Kerry: Address Climate Change Before It's Too Late

Secretary of State returns home for tour of giant wind turbine blade center, touts jobs from confronting climate change

He may have his hands more than full dealing with an Islamic State overrunning the Middle East, Russia, China, ebola, and trouble all over the world, but Thursday Secretary of State John F. Kerry was back in Boston to take a longer view – big threats to Earth from climate change and big economic potential in attacking them.

"Climate change is already impacting the world," Kerry said in remarks after a tour of the Wind Blade Test Facility on the working port of Charlestown, an example of the “green energy” future Kerry calls critical to rolling back rising seas, soaring temperatures, and dramatic weather disasters he contends are signs of man-made climate change.

"We still have, in our hands, the window of opportunity to be able to make the difference … It’s very simple: Clean energy. The solution to climate change is energy policy," Kerry said.

While a clear believer that the climate is changing and human-caused pollution is driving the world towards as much as three feet of sea-level rise by 2100 that would deluge Boston and cause over $100 billion in damage, Kerry was willing to acknowledge scientific disagreement and debate about what’s really happening to the planet’s climate and how best to respond.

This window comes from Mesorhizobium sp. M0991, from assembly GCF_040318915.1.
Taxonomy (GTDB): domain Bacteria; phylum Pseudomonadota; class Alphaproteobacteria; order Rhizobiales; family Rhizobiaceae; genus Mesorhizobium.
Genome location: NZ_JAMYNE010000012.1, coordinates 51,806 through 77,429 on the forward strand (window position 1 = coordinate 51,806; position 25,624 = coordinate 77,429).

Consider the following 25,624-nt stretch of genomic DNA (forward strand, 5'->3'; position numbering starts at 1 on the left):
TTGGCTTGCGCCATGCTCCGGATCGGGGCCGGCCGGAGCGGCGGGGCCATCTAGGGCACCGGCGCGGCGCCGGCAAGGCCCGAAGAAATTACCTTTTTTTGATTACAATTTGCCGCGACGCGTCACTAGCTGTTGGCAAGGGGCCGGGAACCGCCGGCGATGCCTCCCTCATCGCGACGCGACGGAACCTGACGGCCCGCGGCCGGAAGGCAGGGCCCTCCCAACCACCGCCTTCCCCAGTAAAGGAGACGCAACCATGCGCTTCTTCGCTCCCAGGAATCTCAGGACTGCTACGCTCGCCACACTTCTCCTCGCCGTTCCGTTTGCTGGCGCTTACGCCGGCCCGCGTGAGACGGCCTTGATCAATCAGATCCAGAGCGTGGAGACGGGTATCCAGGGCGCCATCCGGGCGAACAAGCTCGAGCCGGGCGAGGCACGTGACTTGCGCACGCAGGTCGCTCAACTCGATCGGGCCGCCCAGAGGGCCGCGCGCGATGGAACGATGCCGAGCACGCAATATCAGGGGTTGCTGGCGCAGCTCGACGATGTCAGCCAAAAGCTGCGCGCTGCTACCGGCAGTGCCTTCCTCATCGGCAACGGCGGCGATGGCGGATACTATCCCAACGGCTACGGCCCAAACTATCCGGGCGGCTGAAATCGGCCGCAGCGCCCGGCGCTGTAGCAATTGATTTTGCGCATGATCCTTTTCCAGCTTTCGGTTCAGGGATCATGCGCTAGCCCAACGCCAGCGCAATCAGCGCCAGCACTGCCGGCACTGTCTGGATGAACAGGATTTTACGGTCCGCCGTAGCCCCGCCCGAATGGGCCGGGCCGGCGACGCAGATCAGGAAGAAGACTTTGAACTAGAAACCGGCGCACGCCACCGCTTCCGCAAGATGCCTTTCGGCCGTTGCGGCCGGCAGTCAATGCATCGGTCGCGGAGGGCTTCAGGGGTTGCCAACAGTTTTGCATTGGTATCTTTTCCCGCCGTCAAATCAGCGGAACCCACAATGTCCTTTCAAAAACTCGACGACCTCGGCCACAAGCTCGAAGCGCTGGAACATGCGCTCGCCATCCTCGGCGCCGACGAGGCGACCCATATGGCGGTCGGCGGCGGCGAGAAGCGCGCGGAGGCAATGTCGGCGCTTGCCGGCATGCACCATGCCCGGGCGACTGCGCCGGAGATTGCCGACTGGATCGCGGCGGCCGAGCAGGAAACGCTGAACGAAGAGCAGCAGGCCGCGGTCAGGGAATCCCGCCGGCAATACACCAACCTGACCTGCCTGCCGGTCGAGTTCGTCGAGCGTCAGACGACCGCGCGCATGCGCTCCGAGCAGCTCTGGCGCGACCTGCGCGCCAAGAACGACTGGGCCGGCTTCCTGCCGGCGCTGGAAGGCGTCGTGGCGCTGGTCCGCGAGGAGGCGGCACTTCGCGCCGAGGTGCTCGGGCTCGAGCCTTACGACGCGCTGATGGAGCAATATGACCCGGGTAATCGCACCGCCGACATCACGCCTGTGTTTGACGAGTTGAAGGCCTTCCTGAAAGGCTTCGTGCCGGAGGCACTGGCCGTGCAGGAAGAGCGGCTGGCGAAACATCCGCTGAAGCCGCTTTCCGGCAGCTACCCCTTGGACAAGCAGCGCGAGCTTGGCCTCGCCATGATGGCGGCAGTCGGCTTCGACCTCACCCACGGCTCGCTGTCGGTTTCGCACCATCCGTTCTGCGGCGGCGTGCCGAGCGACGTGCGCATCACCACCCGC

"If we’re wrong about this future, what's the worst that could happen to us from making these choices?" Kerry said. "The worst that could happen to us is we create a whole lot of new jobs. We kick our economies into gear. We have healthier people, healthier children, because we have cleaner air."

"If they’re wrong," Kerry said, "catastrophe. Life as you know it on Earth ends."

For all the dire and apocalyptic warnings, Kerry and British Foreign Secretary Philip Hammond, who accompanied him and Governor Deval L. Patrick, stressed that responding aggressively to the threat of climate change does not mean a future of shivering in the dark. Rather, they asserted it can lead to a net gain of new jobs and creation of vast and vibrant new industries, like the wind test center, where turbine blades up to half a football field in length are made to shake, rattle, and roll to test how they will perform on real-world turbines. Patrick’s administration said the state now produces 35 times more wind power than it did in 2006 and 200 times more solar energy, and the broadly defined "clean energy" sector, which includes energy efficiency and conservation companies, now employs close to 100,000 people in the state.

"The technological transformation that is required will provide a greater stimulus than the space program did 50 years ago," Hammond said.

"We do not accept that we have to choose between our prosperity and the future of the planet," Hammond added. "Indeed, we are demonstrating across the world, here in Massachusetts, the U.K., that the response to climate change can be a generator of economic growth and innovation and quality jobs."

With videographer Abbas T. Sadek

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